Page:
A meaningful debate is starting to brew about law enforcement's use of commercially available cell phone data for purposes of criminal investigations across the country.
The data, called open-source intelligence by those who advocate for it, used to only be prepared and sold by brokers, generally to marketers and advertisers.
Information is sent daily from "phones, cars and other connected devices" to commercial brokers, The Wall Street Journal wrote this week. That data is then widely used in "finance, real-estate planning and advertising".
But recently, these brokers have created products specifically for law enforcement. The products have "increasingly been used to screen airline passengers, find and track criminal suspects, and enforce immigration and counterterrorism laws," according to the Wall Street Journal.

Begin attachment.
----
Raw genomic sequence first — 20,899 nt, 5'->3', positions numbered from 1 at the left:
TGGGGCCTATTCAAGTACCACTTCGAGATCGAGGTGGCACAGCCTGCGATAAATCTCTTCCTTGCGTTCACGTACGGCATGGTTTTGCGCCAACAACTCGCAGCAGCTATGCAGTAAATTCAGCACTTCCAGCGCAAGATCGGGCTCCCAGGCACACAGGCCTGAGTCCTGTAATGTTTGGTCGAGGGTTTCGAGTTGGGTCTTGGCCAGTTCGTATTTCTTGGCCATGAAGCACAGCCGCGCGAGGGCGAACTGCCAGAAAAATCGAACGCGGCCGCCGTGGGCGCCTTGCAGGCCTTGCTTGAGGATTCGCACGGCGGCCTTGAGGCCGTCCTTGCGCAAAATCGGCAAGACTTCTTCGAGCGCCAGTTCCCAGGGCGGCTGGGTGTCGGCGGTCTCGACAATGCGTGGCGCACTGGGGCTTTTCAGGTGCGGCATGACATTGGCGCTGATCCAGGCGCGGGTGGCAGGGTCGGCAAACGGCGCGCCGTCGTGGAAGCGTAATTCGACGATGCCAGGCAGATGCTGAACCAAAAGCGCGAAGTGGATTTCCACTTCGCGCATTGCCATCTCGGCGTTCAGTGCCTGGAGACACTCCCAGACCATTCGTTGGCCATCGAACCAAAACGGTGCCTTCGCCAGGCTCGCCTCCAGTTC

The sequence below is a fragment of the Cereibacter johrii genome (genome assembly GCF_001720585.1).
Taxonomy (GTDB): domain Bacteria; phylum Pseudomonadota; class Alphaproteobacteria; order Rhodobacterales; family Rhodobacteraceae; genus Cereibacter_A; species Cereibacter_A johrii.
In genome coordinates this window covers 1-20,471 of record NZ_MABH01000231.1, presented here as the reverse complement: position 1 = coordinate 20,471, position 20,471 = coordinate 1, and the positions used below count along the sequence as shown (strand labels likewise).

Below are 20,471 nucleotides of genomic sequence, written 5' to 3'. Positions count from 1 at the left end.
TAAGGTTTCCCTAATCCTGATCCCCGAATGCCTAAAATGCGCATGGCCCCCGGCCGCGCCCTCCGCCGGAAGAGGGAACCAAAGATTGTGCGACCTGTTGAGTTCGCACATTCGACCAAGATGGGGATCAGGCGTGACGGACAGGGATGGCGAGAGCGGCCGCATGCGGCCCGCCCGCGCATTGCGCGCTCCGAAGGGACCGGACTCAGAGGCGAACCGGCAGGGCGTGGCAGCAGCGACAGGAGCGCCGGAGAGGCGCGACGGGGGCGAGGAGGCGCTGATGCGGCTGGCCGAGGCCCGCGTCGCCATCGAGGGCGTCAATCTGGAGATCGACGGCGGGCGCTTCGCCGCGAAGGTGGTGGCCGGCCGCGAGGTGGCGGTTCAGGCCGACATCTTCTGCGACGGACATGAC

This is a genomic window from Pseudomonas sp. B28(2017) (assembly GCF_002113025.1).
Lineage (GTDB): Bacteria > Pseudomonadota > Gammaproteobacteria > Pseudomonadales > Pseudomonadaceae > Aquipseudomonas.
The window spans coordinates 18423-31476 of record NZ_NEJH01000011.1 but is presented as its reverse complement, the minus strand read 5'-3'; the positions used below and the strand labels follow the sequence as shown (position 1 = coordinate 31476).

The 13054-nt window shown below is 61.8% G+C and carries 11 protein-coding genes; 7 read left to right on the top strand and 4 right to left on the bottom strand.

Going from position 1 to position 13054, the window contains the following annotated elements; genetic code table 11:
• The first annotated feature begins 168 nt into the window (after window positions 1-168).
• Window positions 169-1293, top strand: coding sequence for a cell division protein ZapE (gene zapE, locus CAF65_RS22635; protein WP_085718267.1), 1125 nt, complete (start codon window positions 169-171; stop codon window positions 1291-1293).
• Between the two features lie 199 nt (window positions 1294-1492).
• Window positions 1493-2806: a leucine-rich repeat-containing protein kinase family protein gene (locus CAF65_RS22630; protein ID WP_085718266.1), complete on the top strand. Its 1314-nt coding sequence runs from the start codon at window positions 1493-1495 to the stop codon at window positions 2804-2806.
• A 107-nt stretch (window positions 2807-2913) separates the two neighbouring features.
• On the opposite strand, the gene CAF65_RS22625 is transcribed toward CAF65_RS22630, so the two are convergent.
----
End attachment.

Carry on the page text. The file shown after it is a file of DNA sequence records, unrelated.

Agencies that are using the data, or considering use of the data, include the Department of Homeland Security, the Internal Revenue Service and the FBI.
Skeptics of the practice see it as akin to warrantless searches, with the Journal characterizing the practice as an "end run around the constitutional guarantees against unlawful warrantless searches".